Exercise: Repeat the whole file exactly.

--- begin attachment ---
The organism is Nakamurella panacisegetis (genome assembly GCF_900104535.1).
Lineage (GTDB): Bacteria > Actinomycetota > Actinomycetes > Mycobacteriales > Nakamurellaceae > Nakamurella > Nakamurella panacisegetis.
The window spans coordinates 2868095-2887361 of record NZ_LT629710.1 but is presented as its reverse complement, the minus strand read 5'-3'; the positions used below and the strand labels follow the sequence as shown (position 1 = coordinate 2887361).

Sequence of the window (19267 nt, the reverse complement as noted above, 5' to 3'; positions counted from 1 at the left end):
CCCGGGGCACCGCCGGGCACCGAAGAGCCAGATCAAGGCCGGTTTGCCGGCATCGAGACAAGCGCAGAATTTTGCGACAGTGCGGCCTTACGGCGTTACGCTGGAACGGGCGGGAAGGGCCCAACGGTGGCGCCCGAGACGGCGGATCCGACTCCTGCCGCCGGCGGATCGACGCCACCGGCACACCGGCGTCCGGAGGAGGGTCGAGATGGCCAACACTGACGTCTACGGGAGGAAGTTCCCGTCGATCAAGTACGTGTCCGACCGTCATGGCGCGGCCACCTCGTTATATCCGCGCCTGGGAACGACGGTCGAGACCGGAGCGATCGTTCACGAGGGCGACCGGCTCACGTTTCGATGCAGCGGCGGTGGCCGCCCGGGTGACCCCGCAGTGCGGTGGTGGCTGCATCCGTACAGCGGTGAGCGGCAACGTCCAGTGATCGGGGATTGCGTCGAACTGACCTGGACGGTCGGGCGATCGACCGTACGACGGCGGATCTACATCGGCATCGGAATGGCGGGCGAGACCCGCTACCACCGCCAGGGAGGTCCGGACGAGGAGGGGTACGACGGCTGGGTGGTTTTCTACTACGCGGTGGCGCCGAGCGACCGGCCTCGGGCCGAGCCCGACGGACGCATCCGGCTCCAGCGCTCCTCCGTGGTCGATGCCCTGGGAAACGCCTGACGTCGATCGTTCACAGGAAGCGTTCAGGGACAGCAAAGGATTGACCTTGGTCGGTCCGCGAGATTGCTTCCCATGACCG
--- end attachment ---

The organism is Nakamurella panacisegetis (genome assembly GCF_900104535.1).
Lineage (GTDB): Bacteria > Actinomycetota > Actinomycetes > Mycobacteriales > Nakamurellaceae > Nakamurella > Nakamurella panacisegetis.
The window spans coordinates 2868095-2887361 of record NZ_LT629710.1 but is presented as its reverse complement, the minus strand read 5'-3'; the positions used below and the strand labels follow the sequence as shown (position 1 = coordinate 2887361).

Sequence of the window (19267 nt, the reverse complement as noted above, 5' to 3'; positions counted from 1 at the left end):
CCCGGGGCACCGCCGGGCACCGAAGAGCCAGATCAAGGCCGGTTTGCCGGCATCGAGACAAGCGCAGAATTTTGCGACAGTGCGGCCTTACGGCGTTACGCTGGAACGGGCGGGAAGGGCCCAACGGTGGCGCCCGAGACGGCGGATCCGACTCCTGCCGCCGGCGGATCGACGCCACCGGCACACCGGCGTCCGGAGGAGGGTCGAGATGGCCAACACTGACGTCTACGGGAGGAAGTTCCCGTCGATCAAGTACGTGTCCGACCGTCATGGCGCGGCCACCTCGTTATATCCGCGCCTGGGAACGACGGTCGAGACCGGAGCGATCGTTCACGAGGGCGACCGGCTCACGTTTCGATGCAGCGGCGGTGGCCGCCCGGGTGACCCCGCAGTGCGGTGGTGGCTGCATCCGTACAGCGGTGAGCGGCAACGTCCAGTGATCGGGGATTGCGTCGAACTGACCTGGACGGTCGGGCGATCGACCGTACGACGGCGGATCTACATCGGCATCGGAATGGCGGGCGAGACCCGCTACCACCGCCAGGGAGGTCCGGACGAGGAGGGGTACGACGGCTGGGTGGTTTTCTACTACGCGGTGGCGCCGAGCGACCGGCCTCGGGCCGAGCCCGACGGACGCATCCGGCTCCAGCGCTCCTCCGTGGTCGATGCCCTGGGAAACGCCTGACGTCGATCGTTCACAGGAAGCGTTCAGGGACAGCAAAGGATTGACCTTGGTCGGTCCGCGAGATTGCTTCCCATGACCG